Hillbrook Alum Edis Mesic ’20 writes the first post in our Student Voice series, looking back at his time volunteering with the Scott Center this summer.
The summer this year brought with it a smorgasbord of challenges and opportunities, and for me, the ability to volunteer at multiple Scott Center summer camps allowed me to explore my passion for entrepreneurship in an entirely new way – through teaching. During my time at Hillbrook, the Scott Center not only allowed me to study and learn about entrepreneurship, but also provided me with the opportunity to thrive as a growing entrepreneur. When I first joined Ms. Makela and Ms. Ngo’s entrepreneurship elective in seventh grade, I was asked two simple questions, which, little did I know, would leave a lasting impact on my life, the first being, “what matters to you”? After taking some time to think about the aspects of my life which were most important to me, I was posed with the question “What are you going to do about it?” Only then, did I truly realize the beauty of entrepreneurship and social impact work, that being that it is our way of changing the world for the better. Thus, over the summer, it was such an absolute joy to help teach the importance of social impact and entrepreneurship to such amazing students, and in turn, I was able to learn a few things as well.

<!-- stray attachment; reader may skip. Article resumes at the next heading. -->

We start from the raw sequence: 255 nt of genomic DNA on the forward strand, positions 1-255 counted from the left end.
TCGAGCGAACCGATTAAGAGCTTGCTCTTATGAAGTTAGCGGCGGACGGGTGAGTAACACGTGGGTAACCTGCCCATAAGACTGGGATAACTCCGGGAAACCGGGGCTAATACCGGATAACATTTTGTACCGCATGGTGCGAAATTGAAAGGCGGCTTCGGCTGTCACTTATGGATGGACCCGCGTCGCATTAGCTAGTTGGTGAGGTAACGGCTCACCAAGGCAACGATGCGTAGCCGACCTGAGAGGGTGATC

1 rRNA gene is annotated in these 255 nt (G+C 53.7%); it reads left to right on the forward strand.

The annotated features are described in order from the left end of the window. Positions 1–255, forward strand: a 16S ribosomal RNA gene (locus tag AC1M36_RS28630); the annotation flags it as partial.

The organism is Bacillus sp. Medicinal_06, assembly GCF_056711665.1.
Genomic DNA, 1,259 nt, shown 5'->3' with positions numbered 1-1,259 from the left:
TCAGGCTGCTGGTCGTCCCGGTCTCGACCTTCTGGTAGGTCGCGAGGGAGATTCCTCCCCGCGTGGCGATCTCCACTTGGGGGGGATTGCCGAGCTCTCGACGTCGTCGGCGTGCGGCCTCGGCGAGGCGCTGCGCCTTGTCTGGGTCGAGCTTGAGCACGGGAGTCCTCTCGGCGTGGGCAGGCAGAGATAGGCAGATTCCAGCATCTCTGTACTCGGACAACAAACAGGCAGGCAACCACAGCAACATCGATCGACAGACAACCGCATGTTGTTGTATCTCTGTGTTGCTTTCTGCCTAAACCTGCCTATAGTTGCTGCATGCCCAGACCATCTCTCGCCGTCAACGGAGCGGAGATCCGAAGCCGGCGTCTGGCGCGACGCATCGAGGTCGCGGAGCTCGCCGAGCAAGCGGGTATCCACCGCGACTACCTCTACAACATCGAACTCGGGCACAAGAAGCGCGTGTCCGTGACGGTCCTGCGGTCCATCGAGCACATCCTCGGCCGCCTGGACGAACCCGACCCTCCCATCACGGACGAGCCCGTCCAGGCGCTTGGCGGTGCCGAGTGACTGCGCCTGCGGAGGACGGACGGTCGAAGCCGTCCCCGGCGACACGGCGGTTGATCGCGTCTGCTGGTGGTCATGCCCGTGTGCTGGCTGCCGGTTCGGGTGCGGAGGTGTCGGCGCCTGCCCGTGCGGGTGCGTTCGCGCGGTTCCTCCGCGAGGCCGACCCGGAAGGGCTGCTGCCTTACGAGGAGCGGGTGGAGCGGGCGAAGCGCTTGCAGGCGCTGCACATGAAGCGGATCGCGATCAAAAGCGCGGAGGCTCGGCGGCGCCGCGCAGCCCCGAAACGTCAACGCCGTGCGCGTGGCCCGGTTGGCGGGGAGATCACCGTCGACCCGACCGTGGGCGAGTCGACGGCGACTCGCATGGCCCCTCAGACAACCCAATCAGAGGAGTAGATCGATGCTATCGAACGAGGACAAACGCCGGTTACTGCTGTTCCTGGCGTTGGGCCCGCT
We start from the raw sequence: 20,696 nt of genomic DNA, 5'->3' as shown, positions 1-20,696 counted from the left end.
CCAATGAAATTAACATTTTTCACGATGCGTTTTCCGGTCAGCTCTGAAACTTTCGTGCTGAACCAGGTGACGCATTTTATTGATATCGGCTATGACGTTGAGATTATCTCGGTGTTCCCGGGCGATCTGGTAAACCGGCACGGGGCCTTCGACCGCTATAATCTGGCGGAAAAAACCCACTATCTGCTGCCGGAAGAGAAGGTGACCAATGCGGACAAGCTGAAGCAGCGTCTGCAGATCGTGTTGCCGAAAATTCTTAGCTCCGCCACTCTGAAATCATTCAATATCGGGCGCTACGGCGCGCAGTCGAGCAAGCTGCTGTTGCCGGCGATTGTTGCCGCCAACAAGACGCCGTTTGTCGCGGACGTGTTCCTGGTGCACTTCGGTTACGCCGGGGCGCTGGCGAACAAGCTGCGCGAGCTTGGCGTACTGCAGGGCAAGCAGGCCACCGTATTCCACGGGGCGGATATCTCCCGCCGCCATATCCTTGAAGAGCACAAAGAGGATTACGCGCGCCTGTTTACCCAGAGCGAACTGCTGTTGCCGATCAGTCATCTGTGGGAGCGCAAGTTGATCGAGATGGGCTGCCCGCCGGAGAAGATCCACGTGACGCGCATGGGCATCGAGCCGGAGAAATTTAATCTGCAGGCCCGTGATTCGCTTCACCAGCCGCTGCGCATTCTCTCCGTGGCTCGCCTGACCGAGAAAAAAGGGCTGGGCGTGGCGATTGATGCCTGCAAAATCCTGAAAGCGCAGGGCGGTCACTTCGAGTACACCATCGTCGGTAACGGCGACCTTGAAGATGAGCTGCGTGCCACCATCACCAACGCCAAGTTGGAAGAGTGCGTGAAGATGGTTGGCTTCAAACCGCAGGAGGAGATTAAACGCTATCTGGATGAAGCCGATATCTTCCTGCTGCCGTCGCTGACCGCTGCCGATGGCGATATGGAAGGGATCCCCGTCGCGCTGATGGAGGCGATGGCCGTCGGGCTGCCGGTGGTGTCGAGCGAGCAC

First and foremost, I discovered that while distance learning can prove to be challenging, it can also open up a pathway of opportunities. For example, students coming from a variety of schools were able to learn and share their passions, even though they may be hundreds of miles apart, which allowed me to appreciate remote learning in a way I hadn’t previously – it can allow us to connect in ways that were beforehand, impossible, thus bringing us closer together than we would have ever imagined. Second, I learned that changemaking can come in many forms. From creating kalimbas which highlight the United Nations’ sustainable development goals to analyzing the ways in which Harry Potter promotes social impact work, I learned how much entrepreneurship can serve as a medium for creativity. Finally, though meaningful conversations and discussions with camp students, I learned that even from a young age, we can make such an incredible difference in our world. Watching kids as young as six engaging with such complex topics truly displayed the enormous potential we have to change the world for the better. I believe that Greta Thunberg puts it best stating that “I have learned that you are never too small to make a difference.” Now, more than ever, in the face of a worldwide pandemic, we all have the power to be changemakers, and steer our world towards a better future. Looking back at this wonderful experience as I am beginning high school at Harker, I can confidently state that I have been able to develop a fresh view on entrepreneurship, and I will strive to find ways to leave a positive impact on the world. I have already begun work for DECA, a student-run club at Harker which focuses on business and entrepreneurship skills, one of the ways in which I have already begun my entrepreneurial journey in high school. Now, more than ever, in the face of a worldwide pandemic, we all have the power to be changemakers, and steer our world towards a better future. Now, I ask you: what are you going to do about it?